What makes a denier is not somebody who rejects the scientific consensus. It’s somebody who rejects the scientific consensus and doesn’t have good evidence for their beliefs and won’t say what evidence would convince them to give up their beliefs.

That’s when they’re in this kind of hermetically-sealed box where the evidence can’t get to them. And that’s just the exact opposite of what I call the scientific attitude. 

You also mentioned in the book a technique called content rebuttal. How does that work? 

Well, content rebuttal is another method that Betsch and Schmid talked about in their article. That’s a little tougher to do because you have to actually be an expert.

If you’re a climatologist and you’re having a discussion with a climate denier and they’re bringing up the false claim that the global temperature hasn’t gone up in the last 17 years — or whatever it is they’re claiming right now — you know the studies and you know the data and you can push back with content. 

Now, in that study, they looked at both content rebuttal and technique rebuttal side by side and found that they were both equally effective and that there was no additive effect, which is spectacular news for the allies of science because it means that even though I’m not a scientist, I can go out there and be just as effective as a scientist is using content rebuttal, by me using technique rebuttal. 

4 Responses to “Can Reality Denial be Countered?”

  1. Mark Mev Says:

    “If you’re a climatologist and you’re having a discussion with a climate denier and they’re bringing up the false claim that the global temperature hasn’t gone up in the last 17 years — or whatever it is they’re claiming right now — you know the studies and you know the data and you can push back with content. ”

    Theoretically they have a point. In reality, the response from deniers is the data is fake, the adjustments were cooked to show an increase, the models are tuned to match the fake data…..

    It reminds of an argument two guys where having in college. One guy was extremely smart and articulate, could debate anyone. He articulated his point of view perfectly, the other guy spit on him. He was stunned and continued to argue again. And again the other guy spit on him. They went their separate ways, each thinking they won the argument.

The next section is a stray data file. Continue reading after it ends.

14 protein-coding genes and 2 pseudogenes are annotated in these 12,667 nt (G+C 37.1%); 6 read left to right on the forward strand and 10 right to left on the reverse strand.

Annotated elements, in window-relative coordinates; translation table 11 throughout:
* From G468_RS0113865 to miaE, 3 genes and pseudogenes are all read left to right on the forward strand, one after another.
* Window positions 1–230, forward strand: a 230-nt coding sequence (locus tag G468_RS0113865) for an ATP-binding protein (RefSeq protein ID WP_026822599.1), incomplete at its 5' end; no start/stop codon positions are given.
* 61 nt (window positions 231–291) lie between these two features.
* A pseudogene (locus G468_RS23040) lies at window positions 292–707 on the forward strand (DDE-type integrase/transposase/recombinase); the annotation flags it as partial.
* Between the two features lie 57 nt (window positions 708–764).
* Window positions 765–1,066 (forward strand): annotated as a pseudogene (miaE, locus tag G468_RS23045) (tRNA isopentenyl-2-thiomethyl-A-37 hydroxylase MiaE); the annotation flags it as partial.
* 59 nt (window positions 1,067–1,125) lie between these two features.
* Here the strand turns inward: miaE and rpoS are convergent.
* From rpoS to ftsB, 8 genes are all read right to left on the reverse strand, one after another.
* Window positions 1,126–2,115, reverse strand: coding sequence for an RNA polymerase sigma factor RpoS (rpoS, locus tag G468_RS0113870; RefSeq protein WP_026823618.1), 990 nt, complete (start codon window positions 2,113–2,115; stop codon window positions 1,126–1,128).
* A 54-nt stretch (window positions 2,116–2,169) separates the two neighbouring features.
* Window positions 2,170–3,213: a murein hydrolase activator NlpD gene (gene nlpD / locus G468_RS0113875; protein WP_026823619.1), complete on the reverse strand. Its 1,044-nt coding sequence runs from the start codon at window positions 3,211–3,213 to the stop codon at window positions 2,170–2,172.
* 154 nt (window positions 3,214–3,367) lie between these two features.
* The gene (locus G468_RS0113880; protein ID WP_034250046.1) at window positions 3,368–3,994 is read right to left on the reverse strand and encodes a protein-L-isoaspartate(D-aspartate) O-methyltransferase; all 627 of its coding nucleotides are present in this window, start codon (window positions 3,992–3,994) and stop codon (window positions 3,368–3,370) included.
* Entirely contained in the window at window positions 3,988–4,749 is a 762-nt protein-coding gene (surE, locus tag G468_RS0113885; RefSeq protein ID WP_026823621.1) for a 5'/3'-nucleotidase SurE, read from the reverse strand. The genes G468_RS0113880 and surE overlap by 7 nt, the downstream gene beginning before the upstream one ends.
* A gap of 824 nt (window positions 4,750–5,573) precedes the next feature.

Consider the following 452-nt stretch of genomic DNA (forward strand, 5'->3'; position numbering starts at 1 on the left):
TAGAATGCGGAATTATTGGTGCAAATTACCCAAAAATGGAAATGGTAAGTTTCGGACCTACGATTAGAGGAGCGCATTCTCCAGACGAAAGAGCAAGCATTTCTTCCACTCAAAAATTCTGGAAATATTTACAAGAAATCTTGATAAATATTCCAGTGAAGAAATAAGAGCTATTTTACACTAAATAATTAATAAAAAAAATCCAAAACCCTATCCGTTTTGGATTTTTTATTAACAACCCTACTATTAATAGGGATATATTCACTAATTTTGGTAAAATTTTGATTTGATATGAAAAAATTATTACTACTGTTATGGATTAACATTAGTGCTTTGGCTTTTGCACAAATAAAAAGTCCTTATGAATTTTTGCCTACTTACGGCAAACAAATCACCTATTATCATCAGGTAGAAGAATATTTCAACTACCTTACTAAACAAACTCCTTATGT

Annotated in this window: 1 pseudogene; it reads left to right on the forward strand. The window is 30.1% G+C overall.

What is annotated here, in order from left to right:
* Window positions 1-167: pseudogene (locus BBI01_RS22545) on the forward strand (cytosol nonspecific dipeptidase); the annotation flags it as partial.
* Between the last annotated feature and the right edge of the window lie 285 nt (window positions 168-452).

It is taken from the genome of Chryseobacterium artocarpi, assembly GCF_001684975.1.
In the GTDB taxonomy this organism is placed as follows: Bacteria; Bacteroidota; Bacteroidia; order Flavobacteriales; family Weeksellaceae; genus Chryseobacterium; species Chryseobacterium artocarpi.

2. Denial that “solutions” to climate change are themselves harming nature is something this blog won’t touch with a 10-foot green pole. If you claim to see actual reality, why subdivide it for agenda-convenience? Go full red pill.

    An inevitable green-growth rapacious development event was announced in Namibia, Africa. It’s now OK to build gigawatts of wind power capacity inside a national park! John Muir is spinning in his you-know-what, and today’s green shills don’t care.

    Wind Turbines to be Built Inside a National Park! It Was Just a Matter of Time.

    Which sacred lands are next, the Grand Canyon or Grand Staircase-Escalante? Some monuments were saved from Trump, but there’s a whole new growth excuse now. People have long used branding as a form of denial. Call something anything but what it really is, and use plenty of buzzwords, like “footprint” only applying to carbon.

    • dumboldguy Says:

      False Premise is back again with his obsessive BS. If it comes to that, a national park is still a national park even if some wind turbines are built on it. VIEW has no tangible value in the fight against AGW (but if you’re obsessive, you’ll never understand that).

  3. Bryson Brown Says:

    Reminds me of the Monty Python “argument” skit… Although that was harmless and really funny– this seems likely to be the way the world ends…